How We’re Changing Our Approach to Ensure Mothers and Babies Reach Their Full Potential
Published on October 12, 2020
While progress has been made in helping women and children access essential, lifesaving health care over the past three decades, not all families have benefited equally from these gains. Women and children living in fragile settings and other vulnerable populations still face a disproportionate risk of death or disability compared to their counterparts.1
These challenges make it difficult for dedicated donors like USAID, governments, and local communities and organizations to reduce preventable maternal, newborn, and child deaths and increase access to voluntary family planning and reproductive health care. So how do we address this gap in care so that all women and children have the same opportunities to reach their full potential?
Improving the Way We Work
USAID has designed a new global health project, MOMENTUM, delivered through a suite of awards, to accelerate reductions in maternal, newborn, and child mortality and morbidity in 33 high-burden USAID partner countries.
MOMENTUM marks a strategic shift in USAID’s approach to maternal, reproductive, and newborn and child health care, by working with local organizations and governments to tailor solutions to better meet the needs of their communities. This ensures that countries can better respond to public health challenges, now and in the future, for the benefit of women, children, and families in greatest need.
In the past, USAID investments have contributed to improvements in the adoption and scale up of evidence-based maternal, newborn, and child health services, voluntary family planning, and reproductive health (MNCH/FP/RH) interventions and best practices. Yet new ways of working are required to effectively tackle some of the most intractable and systemic challenges that threaten the lives of mother and child. The COVID-19 pandemic makes this need even more critical. A recent article in the Lancet estimates that, under the most severe pandemic scenarios, monthly child and maternal deaths will increase up to 45 and 39 percent, respectively, in some countries, due to reduced coverage of childbirth interventions such as antibiotics for pneumonia, clean birth environments, and neonatal sepsis, and an increase in wasting prevalence.2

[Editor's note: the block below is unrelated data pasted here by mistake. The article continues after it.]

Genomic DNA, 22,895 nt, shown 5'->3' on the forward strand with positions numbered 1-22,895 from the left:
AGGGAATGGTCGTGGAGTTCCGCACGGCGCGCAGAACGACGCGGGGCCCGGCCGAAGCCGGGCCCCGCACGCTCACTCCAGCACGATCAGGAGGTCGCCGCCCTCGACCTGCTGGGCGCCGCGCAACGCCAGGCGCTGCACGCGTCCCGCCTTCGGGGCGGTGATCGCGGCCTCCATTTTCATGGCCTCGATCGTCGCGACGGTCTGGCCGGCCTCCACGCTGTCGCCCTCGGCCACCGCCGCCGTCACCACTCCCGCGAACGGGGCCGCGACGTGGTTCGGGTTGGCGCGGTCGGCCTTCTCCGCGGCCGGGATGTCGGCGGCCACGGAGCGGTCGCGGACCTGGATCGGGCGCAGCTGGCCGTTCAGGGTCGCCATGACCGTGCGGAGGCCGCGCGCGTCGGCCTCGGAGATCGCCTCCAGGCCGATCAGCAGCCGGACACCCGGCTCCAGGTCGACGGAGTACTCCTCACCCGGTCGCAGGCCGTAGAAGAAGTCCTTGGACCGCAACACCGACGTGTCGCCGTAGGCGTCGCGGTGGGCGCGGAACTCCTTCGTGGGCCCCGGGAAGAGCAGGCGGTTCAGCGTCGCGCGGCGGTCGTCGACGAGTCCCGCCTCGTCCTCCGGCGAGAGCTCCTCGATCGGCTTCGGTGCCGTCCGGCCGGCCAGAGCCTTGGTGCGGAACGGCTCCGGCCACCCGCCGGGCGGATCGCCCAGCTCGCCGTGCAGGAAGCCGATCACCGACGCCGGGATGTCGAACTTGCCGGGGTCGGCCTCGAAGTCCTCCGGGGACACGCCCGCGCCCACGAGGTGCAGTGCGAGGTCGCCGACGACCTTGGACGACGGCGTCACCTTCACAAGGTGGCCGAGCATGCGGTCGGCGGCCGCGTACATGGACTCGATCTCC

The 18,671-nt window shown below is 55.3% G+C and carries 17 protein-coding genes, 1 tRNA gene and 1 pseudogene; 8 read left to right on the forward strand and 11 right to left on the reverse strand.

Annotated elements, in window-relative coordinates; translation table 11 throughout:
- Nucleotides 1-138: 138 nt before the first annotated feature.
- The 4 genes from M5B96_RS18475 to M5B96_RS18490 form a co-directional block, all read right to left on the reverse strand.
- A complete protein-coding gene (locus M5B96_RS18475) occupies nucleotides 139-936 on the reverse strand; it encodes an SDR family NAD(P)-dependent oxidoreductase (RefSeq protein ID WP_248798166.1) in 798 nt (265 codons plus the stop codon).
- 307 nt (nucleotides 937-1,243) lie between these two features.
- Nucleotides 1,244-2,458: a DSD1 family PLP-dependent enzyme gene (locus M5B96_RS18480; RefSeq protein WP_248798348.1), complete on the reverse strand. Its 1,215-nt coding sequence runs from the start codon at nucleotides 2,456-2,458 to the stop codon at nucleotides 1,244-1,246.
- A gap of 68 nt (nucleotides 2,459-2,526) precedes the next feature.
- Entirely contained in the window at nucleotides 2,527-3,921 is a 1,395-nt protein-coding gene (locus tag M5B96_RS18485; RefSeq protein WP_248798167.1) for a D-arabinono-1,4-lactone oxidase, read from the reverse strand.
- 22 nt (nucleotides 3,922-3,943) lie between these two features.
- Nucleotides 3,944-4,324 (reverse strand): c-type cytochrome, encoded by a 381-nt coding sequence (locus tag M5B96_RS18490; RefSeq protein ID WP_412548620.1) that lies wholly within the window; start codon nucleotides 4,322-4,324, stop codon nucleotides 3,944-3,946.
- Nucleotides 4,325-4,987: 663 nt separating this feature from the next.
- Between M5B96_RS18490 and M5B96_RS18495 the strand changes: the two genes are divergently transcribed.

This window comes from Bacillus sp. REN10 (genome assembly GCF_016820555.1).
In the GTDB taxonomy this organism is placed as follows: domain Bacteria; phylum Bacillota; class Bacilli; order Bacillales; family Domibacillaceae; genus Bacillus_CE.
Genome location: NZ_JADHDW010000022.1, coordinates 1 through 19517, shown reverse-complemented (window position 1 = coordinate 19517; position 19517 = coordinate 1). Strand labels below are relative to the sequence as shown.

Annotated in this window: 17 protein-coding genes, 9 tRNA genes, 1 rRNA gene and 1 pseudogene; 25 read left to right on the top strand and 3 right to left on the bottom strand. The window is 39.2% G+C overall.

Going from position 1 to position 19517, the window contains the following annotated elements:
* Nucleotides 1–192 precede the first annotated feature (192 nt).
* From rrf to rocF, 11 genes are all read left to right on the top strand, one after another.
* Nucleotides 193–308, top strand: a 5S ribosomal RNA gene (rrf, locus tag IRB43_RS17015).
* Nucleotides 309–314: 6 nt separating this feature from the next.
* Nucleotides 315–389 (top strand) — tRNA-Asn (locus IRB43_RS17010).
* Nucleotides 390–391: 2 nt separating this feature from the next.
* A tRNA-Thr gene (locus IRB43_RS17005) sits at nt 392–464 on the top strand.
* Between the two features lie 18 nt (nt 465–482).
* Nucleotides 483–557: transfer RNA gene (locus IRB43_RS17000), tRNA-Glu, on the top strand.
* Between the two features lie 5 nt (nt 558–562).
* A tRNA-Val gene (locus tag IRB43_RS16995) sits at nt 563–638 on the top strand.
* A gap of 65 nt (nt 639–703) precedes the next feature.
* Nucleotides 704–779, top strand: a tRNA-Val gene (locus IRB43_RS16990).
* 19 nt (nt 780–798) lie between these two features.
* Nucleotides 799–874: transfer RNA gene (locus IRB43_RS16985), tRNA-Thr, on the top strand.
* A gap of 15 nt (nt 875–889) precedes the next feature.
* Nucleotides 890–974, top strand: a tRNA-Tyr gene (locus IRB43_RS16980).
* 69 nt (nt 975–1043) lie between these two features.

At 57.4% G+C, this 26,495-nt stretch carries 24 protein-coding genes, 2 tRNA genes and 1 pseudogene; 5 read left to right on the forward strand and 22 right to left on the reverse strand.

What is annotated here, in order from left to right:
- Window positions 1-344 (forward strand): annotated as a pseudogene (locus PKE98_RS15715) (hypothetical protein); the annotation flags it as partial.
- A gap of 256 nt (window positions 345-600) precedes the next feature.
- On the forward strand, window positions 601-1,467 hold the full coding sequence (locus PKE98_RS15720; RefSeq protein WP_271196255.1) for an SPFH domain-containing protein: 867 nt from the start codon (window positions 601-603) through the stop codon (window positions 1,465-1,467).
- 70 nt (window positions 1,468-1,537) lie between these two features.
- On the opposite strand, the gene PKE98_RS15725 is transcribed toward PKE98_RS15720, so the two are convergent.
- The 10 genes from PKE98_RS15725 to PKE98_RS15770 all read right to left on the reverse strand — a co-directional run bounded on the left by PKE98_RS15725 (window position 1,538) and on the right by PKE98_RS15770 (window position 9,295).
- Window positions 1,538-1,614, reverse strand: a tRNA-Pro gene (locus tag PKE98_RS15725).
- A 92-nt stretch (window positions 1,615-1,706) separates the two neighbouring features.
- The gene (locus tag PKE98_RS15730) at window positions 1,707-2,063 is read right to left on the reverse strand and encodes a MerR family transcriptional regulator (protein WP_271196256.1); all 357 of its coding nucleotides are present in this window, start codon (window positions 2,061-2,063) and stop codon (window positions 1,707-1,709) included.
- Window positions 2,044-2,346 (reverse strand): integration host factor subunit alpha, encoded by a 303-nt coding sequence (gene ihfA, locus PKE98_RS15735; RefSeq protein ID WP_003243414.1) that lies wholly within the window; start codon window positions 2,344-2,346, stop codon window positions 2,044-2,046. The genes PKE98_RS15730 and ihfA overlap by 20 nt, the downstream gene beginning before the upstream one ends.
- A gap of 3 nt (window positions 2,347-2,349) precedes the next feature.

“Our vision is that all individuals will have equitable access to comprehensive, high quality maternal, newborn and child health; voluntary family planning; and reproductive health care that best meets their needs.”
Introducing New Approaches
To address these challenges, MOMENTUM has devised three new approaches to its work to better collaborate with countries, communities, and households to achieve and sustain optimal health for women and children:
This spans the humanitarian to development continuum. We partner with local institutions to increase the effectiveness of evidence-informed practices to promote health-seeking behavior and deliver MNCH/FP/RH care by adapting these practices to the local context.
We develop new public-private partnerships with local governments, academia, non-health entities, and commercial providers that will increase intervention reach and sustainability.
We address obstacles such as stagnating routine immunization rates among children and lack of access to safer surgeries for maternal and reproductive health.
Within each country, MOMENTUM equips communities and decisionmakers at all levels with data and skills to make informed decisions. This improves our ability to provide context-driven technical approaches appropriate for meeting the needs of priority populations, such as vulnerable adolescent girls and young women, first-time parents, and out-of-school youth.
Supporting the Journey to Self-Reliance
Now, more than ever, as countries around the world are combatting a global pandemic, it is essential that we ensure the continuity of essential health care for women and children. MOMENTUM will play a critical role in accelerating progress on preventing maternal and child deaths. This includes adopting more tailored approaches to help countries, governments, local health ministries, and communities overcome unique health challenges and build capacity and skills of their own so they may progress on their Journey to Self-Reliance.
- USAID. Acting on the Call report. https://www.usaid.gov/sites/default/files/USAID_2020_Horizontal_TAG_V12_508optV3.pdf
- Roberton T, Carter ED, Chou VB, et al. “Early estimates of the indirect effects of the COVID-19 pandemic on maternal and child mortality in low-income and middle-income countries,” Lancet. (May 12, 2020).